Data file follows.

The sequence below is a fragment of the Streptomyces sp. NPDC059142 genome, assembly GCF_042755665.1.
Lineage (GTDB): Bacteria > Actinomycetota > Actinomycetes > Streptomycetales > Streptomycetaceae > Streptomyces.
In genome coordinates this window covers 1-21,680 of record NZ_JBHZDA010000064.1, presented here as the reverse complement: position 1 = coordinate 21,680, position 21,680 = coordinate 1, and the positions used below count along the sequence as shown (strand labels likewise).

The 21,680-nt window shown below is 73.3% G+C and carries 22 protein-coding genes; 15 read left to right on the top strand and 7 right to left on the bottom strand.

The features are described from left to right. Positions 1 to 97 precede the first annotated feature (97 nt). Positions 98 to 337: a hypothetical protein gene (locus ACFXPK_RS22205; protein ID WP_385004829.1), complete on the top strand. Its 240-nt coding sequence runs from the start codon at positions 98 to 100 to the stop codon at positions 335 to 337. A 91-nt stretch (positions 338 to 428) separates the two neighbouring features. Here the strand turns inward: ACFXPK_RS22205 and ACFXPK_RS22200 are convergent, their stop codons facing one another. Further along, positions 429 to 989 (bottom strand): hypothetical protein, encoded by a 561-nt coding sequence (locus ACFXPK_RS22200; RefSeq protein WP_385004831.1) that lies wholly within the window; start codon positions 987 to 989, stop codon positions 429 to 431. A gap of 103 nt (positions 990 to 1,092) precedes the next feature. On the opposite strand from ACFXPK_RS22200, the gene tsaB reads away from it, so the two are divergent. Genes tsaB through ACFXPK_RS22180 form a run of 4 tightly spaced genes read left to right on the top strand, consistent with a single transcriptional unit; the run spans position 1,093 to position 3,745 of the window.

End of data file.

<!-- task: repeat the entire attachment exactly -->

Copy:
The sequence below is a fragment of the Streptomyces sp. NPDC059142 genome, assembly GCF_042755665.1.
Lineage (GTDB): Bacteria > Actinomycetota > Actinomycetes > Streptomycetales > Streptomycetaceae > Streptomyces.
In genome coordinates this window covers 1-21,680 of record NZ_JBHZDA010000064.1, presented here as the reverse complement: position 1 = coordinate 21,680, position 21,680 = coordinate 1, and the positions used below count along the sequence as shown (strand labels likewise).

The 21,680-nt window shown below is 73.3% G+C and carries 22 protein-coding genes; 15 read left to right on the top strand and 7 right to left on the bottom strand.

The features are described from left to right. Positions 1 to 97 precede the first annotated feature (97 nt). Positions 98 to 337: a hypothetical protein gene (locus ACFXPK_RS22205; protein ID WP_385004829.1), complete on the top strand. Its 240-nt coding sequence runs from the start codon at positions 98 to 100 to the stop codon at positions 335 to 337. A 91-nt stretch (positions 338 to 428) separates the two neighbouring features. Here the strand turns inward: ACFXPK_RS22205 and ACFXPK_RS22200 are convergent, their stop codons facing one another. Further along, positions 429 to 989 (bottom strand): hypothetical protein, encoded by a 561-nt coding sequence (locus ACFXPK_RS22200; RefSeq protein WP_385004831.1) that lies wholly within the window; start codon positions 987 to 989, stop codon positions 429 to 431. A gap of 103 nt (positions 990 to 1,092) precedes the next feature. On the opposite strand from ACFXPK_RS22200, the gene tsaB reads away from it, so the two are divergent. Genes tsaB through ACFXPK_RS22180 form a run of 4 tightly spaced genes read left to right on the top strand, consistent with a single transcriptional unit; the run spans position 1,093 to position 3,745 of the window.